Don’t get ripped off by your insurer

Angelique Ruzicka talks to the experts to find out how you can shop around for the best insurance quote while not compromising on your level of cover.

Your insurance premiums are set to go up this year. A number of insurers and financial institutions have come out to issue this warning, including Auto & General, Standard Bank and specialist insurer MUA Insurance Acceptances.

There are many reasons why insurers are upping their costs.  Denise Shaw, head of Standard Bank Insurance Services, says that the number and value of insurance claims have increased dramatically as a consequence of extreme weather events. “In the last quarter of 2012 alone, Standard Bank had a more than 50% increase in motor and household insurance claims, linked to weather damage,” she says.

The weakening rand has also had a role to play. Christelle Fourie, managing director of MUA Insurance Acceptances says the sharp decline in the Rand against many major currencies, paired with the frequency of severe claims over the past year, is also expected to have a significant impact on the industry.

But should you just accept your fate and cough up the money? And how do you know if you are getting a fair deal? Here are ten tips to take into account while you are shopping around and considering other offerings:

  1. Lock your premium: It’s all well and good jumping ship to another insurer who offers you a cheaper price. But there’s always a risk that your new provider increases your premium a couple of months down the way. “If you do get a cheaper quote elsewhere, confirm with the new insurer that you won’t receive a further premium increase within at least six months of moving your policy,” advises Fourie.
  2. Ensure that your premiums reflect the value of your contents: “Make sure that the noted values or your specified items are accurate. A cell phone that set you back R5, 000 last year will not cost R5, 000 this year to be replaced. So you can reduce that value accordingly, most insurers don’t do that for you,” points out Albert van Wyk, owner of Sureline Insurance Services.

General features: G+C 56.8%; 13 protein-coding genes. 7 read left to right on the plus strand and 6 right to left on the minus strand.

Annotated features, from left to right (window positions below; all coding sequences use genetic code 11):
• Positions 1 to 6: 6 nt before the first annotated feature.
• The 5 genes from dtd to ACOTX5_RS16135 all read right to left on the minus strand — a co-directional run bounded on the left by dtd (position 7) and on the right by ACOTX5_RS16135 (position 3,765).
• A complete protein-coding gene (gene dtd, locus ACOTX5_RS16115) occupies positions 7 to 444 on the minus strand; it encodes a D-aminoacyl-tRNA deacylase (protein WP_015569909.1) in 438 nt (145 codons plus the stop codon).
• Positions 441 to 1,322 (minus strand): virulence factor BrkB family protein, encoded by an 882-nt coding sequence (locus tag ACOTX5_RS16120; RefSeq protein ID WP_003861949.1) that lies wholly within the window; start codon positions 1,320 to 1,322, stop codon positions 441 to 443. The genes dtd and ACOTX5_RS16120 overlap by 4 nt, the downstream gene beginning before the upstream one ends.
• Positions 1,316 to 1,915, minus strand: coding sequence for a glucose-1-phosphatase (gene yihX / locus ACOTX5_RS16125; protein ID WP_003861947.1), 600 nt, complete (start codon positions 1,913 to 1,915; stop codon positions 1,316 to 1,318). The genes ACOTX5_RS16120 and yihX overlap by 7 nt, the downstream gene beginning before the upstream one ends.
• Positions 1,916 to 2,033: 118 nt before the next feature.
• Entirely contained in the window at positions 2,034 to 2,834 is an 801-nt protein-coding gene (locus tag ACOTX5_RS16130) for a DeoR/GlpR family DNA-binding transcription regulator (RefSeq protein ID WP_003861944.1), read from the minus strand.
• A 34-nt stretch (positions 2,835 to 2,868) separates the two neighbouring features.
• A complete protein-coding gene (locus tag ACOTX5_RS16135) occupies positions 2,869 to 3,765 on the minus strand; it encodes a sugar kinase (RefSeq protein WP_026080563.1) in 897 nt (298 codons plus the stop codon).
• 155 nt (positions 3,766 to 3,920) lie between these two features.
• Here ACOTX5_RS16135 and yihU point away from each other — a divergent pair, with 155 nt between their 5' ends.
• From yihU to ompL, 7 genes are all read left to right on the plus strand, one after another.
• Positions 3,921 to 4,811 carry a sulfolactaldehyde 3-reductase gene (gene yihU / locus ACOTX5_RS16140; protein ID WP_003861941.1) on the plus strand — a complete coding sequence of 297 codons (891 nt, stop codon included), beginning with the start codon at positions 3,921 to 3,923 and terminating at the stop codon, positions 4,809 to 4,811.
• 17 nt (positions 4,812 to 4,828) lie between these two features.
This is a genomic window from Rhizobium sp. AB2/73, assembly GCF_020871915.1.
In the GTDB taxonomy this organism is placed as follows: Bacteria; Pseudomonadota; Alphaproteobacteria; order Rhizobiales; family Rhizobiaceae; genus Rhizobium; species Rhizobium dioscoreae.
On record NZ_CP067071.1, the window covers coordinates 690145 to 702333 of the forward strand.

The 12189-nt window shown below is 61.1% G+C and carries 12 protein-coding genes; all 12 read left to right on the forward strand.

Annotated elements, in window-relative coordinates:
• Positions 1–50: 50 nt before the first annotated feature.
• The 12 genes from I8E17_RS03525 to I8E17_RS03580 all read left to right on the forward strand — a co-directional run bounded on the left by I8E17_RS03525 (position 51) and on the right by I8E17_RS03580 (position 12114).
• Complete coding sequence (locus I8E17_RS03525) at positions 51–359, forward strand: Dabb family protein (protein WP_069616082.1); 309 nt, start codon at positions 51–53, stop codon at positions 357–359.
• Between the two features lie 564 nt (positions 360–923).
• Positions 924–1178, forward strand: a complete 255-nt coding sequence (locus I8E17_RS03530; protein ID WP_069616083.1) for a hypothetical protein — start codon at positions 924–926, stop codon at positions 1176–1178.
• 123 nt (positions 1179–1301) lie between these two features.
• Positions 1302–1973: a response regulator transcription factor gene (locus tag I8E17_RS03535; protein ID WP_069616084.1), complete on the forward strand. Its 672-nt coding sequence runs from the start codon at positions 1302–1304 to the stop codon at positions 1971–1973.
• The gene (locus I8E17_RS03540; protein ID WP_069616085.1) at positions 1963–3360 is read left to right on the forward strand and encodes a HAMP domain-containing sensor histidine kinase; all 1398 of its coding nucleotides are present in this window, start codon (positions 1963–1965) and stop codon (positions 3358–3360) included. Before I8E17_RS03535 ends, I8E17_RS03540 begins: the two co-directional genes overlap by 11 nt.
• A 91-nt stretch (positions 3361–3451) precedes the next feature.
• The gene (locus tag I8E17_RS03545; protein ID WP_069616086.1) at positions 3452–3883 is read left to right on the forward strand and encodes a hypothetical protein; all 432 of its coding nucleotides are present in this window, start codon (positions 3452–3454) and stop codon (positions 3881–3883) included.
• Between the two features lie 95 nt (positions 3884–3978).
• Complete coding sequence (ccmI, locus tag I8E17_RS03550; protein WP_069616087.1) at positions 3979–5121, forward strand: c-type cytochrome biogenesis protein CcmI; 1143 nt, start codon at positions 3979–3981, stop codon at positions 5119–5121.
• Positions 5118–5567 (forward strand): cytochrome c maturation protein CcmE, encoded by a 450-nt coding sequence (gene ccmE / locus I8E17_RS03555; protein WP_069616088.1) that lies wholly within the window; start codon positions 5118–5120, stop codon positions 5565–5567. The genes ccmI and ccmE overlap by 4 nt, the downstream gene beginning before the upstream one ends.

3. Don’t always go for the cheaper option: “The general rule of thumb is if premiums are cheaper, cover is less. Ensure you compare the cover, limits and excesses to your current insurance policy to determine whether you are comparing apples with apples,” says Fourie.
  4. Don’t be afraid to negotiate: “If you’ve had no claims, it is also a good idea to ask your broker to negotiate the proposed increase with your current insurance provider,” says Fourie.
  5. Consider the value of your relationship: “We advise that you consider all aspects before moving business away, as often the relationship built up with a certain broker and insurance company is worth more than the marginal annual increase requested,” points out Fourie.
  6. Don’t get ripped off: “An acceptable level of increase in the market currently is between 10% and 15%. If you’ve had no claims any increase above 15% will be considered high,” says Fourie. Focus on your broker fees too. “If you haven’t seen your broker in a year and he is charging R100 fee per month, you are being robbed. A good broker’s fees for average policies are between R25 and R65 depending on the service that you get,” says van Wyk.
  7. Keep your insurer informed: “Your vehicle cover is always a good place to shave premium. Ensure that the insurer has as much detail as possible about your vehicle. The more detail you provide, the better the underwriting and the lower the premium can be,” says van Wyk.
  8. Ditch the unnecessary add-ons: “You might be paying for top up cover or short fall cover that you don’t need anymore,” points out van Wyk.
  9. If you are getting poor service, ditch your broker: “Always look to see if you are paying a broker fee and ask what that fee is for, especially if you deal with an insurer’s call centre and do not get the benefits of a broker,” says van Wyk.
  10. Don’t make unnecessary claims: If you have a minor prang consider paying for the damage out of your own pocket as it could work out to be cheaper in the long run. The moment you declare the damage to your insurer you could be in for an increase of your premium.


Increases are a given every year because costs escalate and sometimes there are other circumstances, such as tempestuous weather conditions, that are beyond your insurer’s control. But remember there are still lots of competitors out there. And while one company will up your premiums there could be another out there that will offer you a similar policy and save you money. Shaw concedes that the unpredictable weather conditions experienced in South Africa and abroad does increase the risk, but adds: “While many would think that this points to increased premiums, it is also likely to result in innovation in the way insurance is structured to keep policies affordable.”